Marjorie Cohn reminded the audience that, despite Streed’s arguments with his colleagues, “these crimes were not properly investigated and solved.” She also said you can’t address the issue of police misconduct without talking about race, and in particular the tendency of police officers to treat people of color more harshly than whites in similar situations. “Even President Obama has been pulled over because of his color,” Cohn said. “When you’re Black or brown you’re much more likely to be arrested, convicted and sentenced to death.”
“I represented a police officer who was a victim of racial profiling by the U.S. Drug Enforcement Administration (DEA),” said Maryland. “It can happen to anyone, and we have to make sure law enforcement addresses it.”
“Those engaged in sex work are referred to by police as ‘NHI’ — ‘No Humans Involved,’” said Mendonça. This term, which was first publicized in San Diego in the early 1980’s about the prostitute murder cases, also includes homeless people and Transgender people. “Police have this view based on who they are, not what they do,” Mendonça alleged. Her argument was that by writing off certain classes of people as “not human,” police ensure that they’re more likely to be convicted of crimes and less likely to be protected against crimes in which they’re the victims.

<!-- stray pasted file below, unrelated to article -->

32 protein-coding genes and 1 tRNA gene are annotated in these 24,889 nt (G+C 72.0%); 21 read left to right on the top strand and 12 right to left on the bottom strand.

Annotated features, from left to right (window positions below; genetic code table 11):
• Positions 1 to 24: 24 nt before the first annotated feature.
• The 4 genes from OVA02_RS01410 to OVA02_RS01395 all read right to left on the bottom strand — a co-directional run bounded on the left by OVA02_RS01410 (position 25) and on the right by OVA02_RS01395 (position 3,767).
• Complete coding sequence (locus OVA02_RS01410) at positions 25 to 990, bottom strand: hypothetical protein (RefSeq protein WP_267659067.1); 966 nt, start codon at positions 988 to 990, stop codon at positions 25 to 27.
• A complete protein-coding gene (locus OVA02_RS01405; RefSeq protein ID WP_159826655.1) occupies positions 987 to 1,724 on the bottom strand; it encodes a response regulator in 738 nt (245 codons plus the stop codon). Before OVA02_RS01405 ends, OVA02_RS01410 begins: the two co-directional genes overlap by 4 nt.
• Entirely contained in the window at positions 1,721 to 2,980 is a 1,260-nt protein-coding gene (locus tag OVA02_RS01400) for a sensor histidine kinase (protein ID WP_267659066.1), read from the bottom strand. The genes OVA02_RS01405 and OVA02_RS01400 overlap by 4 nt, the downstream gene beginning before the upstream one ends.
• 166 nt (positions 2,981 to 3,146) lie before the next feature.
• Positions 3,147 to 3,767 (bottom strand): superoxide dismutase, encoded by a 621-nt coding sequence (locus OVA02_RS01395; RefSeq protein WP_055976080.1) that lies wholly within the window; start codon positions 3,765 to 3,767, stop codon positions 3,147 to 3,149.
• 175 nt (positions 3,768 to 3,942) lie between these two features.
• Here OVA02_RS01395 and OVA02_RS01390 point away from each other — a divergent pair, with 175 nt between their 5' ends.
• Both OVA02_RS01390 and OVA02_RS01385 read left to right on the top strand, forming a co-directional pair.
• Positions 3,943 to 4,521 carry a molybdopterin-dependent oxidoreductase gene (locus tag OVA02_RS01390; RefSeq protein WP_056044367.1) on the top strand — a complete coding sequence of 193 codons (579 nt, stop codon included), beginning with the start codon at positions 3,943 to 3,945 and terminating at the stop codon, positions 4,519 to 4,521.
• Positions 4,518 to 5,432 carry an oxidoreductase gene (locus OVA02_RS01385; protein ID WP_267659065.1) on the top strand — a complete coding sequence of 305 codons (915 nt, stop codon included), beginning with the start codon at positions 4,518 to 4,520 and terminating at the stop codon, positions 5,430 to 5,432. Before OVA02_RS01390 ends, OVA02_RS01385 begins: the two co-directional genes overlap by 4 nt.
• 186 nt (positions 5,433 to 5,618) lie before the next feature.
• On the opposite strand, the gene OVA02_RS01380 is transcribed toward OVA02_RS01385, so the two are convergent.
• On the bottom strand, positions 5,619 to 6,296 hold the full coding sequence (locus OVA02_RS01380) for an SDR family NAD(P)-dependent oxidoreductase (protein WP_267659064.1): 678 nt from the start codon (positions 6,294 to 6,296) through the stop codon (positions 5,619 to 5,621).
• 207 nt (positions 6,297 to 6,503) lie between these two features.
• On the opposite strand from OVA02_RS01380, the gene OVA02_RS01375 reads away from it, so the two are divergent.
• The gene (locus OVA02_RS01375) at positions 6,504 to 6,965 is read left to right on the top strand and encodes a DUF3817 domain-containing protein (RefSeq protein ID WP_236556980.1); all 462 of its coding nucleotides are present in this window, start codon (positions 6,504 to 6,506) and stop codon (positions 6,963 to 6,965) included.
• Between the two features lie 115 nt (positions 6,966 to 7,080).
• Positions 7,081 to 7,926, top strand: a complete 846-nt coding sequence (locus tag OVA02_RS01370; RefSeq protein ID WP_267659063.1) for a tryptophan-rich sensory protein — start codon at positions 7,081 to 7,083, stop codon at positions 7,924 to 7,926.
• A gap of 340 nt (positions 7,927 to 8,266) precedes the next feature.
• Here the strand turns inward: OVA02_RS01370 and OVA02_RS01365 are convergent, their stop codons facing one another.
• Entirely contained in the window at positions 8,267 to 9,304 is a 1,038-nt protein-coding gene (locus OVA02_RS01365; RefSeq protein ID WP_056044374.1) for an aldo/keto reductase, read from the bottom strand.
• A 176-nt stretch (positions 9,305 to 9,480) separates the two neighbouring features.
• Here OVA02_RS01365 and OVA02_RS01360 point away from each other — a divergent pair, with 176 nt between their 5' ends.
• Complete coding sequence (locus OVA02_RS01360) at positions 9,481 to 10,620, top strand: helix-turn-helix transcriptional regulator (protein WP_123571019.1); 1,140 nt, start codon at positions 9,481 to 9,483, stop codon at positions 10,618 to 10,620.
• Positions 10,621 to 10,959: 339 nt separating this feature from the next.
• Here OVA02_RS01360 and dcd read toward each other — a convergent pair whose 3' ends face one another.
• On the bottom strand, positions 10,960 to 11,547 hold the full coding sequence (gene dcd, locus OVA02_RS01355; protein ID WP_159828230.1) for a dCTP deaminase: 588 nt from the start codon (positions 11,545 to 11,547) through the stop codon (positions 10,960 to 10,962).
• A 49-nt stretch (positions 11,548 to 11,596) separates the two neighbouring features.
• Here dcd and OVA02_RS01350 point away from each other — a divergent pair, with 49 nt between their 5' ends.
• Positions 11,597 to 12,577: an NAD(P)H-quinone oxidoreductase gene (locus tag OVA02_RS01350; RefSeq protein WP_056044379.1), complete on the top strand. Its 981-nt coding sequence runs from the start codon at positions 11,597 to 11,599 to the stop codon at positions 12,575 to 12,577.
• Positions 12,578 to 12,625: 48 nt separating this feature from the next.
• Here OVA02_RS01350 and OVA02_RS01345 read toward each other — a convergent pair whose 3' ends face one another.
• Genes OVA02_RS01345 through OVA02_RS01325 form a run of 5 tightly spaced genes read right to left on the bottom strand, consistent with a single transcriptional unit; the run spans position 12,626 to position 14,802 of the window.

An audience member named Erika asked why 97 out of 100 rapists never get punished at all. The source for her statistic was a recent report by the Rape, Abuse and Incest National Network (RAINN), available online at
Retired San Diego County deputy sheriff Jack Bernanker, one of the pro-police panelists, replied, “First of all, if they’re unreported, we don’t even know that [these rapes] occurred.” The RAINN statistics say that 46 percent of rapes are reported to police, but only 12 percent of rapists are arrested, 9 percent are prosecuted, 5 percent are convicted of a felony but only 3 percent ever serve time.
Bernanker also said that when he was in law enforcement, “if there was a rape allegation, it was investigated and a special unit would write the case up and submit it to the D.A.’s office.”
“There is a systemic amount of violence in the U.S., especially against people of color and communities which are underserved,” said Activist San Diego executive director Martin Eder. “Two-thirds of Latinos feel they are likely to be discriminated against by police. The number of unarmed shootings of youth of color, especially Black people, speaks to a police force that has the ethic of controlling the streets and shooting first and asking questions later. Racialized justice has been the norm, not the exception.”